Chris Moore is the senior minister at Fellowship Congregational United Church of Christ in Tulsa. Chris serves on the boards of JustHope, a non-profit that works to combat extreme poverty, and the Tulsa Sponsoring Committee, a community organizing effort.
Having just come through the season of Christmas I have witnessed how, more than any other time of the year, churches gather together to give charity to the poor, to hand out gift boxes and backpacks, serve meals and buy presents for families that can’t afford them during this holiday. The generosity machine is in fifth gear as communities of Christians celebrate the birth of Jesus. As a pastor, I have figured out two things. First, this is unsustainable. Such an outpouring does not last far beyond the holiday season, despite appeals to compassion, faithful practice, or even guilt. And, second, all of this generosity is a drop in the bucket of what is actually needed.
Hunger is a huge problem in Oklahoma. The statistics say that 1 in 4 Oklahoma children don’t have reliable access to enough affordable, nutritious food. Those statistics are equal to the rates of death by cancer in the nation. No one, of course, suggests that churches should take on the task of dealing with cancer, which is probably because they are not equipped to handle such a crisis. Neither, I would argue, are they equipped to effectively deal with the crisis of hunger, or poverty or homelessness.
One does not have to search very far in the Bible to find verses that underscore the need for us to be charitable and giving. But what is often not highlighted are the many ways that our scriptures also compel us to create sustainable, just economical systems. Deuteronomic law does not ask for all things to be equal, but instead asks that we build into our economic systems protections for the most vulnerable. (Deut 24:14) The biblical laws forbid things like usury (Deut 23:19-20) and fraud (Deut 25:13, 27:17, 27:18), but they also set a standard of justice that asks the people of Israel to treat one another as God has treated them, with generosity, kindness and justice. While the Bible holds this to be an act of personal piety, this is also the action of people who understand the concept of the “common good”.
“It does us no good to try and save people drowning in a river if we never look upstream to see who is throwing them in the river in the first place.”
Critics of the safety net often argue that it should be the role of charity instead of the government to address the issues of the most vulnerable among us. And while houses of worship, and many hard-working, underfunded non-profit agencies, do engage with this work, they cannot possibly keep up with policies and systems that continue to create income disparity and a lack of options, thereby creating more vulnerable people. Charity alone cannot resolve the issue of poverty. It does us no good to try and save people drowning in a river if we never look upstream to see who is throwing them in the river in the first place.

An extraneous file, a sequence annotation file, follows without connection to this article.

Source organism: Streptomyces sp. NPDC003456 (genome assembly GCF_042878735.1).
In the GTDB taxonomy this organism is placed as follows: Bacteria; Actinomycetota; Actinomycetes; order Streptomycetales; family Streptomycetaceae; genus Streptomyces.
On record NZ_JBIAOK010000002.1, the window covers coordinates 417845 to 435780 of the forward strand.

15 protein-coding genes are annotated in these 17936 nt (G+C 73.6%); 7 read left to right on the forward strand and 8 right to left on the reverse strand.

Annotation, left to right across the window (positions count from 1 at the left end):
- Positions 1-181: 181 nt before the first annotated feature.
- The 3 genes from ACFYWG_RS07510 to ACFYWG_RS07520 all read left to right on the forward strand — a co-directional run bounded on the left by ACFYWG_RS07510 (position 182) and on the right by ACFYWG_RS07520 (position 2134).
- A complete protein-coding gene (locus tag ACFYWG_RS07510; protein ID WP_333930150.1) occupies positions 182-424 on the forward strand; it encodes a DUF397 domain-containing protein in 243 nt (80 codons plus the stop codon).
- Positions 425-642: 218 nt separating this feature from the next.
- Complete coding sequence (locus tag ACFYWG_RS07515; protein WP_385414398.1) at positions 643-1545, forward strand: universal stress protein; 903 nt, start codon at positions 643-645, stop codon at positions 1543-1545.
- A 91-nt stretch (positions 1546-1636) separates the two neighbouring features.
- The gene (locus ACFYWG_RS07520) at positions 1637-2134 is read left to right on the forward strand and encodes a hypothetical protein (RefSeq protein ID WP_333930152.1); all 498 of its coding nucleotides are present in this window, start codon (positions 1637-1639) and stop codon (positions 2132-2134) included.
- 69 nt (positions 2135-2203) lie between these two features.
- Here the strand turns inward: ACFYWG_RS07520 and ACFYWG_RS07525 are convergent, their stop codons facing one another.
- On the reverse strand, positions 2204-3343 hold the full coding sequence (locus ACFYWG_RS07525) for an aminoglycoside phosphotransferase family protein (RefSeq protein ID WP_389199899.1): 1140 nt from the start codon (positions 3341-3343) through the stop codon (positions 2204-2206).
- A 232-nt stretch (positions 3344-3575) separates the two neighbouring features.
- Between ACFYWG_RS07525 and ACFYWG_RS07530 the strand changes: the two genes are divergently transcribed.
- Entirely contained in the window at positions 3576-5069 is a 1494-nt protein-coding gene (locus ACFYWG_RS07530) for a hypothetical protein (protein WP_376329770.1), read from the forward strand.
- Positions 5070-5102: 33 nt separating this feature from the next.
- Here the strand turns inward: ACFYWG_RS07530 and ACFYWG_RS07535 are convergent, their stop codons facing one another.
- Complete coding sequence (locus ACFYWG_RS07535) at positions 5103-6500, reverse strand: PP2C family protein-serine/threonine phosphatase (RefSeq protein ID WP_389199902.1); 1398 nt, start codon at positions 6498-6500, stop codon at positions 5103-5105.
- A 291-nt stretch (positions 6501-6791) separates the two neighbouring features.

Even setting aside the economic foolishness that comes with the idea that churches alone could take on our immense social problems, there is a bigger issue. As a Christian, I am clear that my faith calls me to something more than just charity as we define it. It calls me to justice. It calls me, in our democratic system, to advocate for policies that not only help people in need but also address the systemic causes of such need. It lays before me the moral value of the “common good” and compels me to advocate for that moral value in any and every way that I can, not as an act of politics, but as an act of faith.
The church has a role to play in creating systems that support those in need. It also has a role to play in advocating for all of the systems that touch our daily lives – economic, political or otherwise – to be moral, to be compassionate and, most importantly, to be just. We may never have a society in which all things are equal. Perhaps that is not even a meaningful goal. But we must ensure that we create a society where everyone has enough. Poverty cannot be eliminated with charity; it can only be eradicated with justice.
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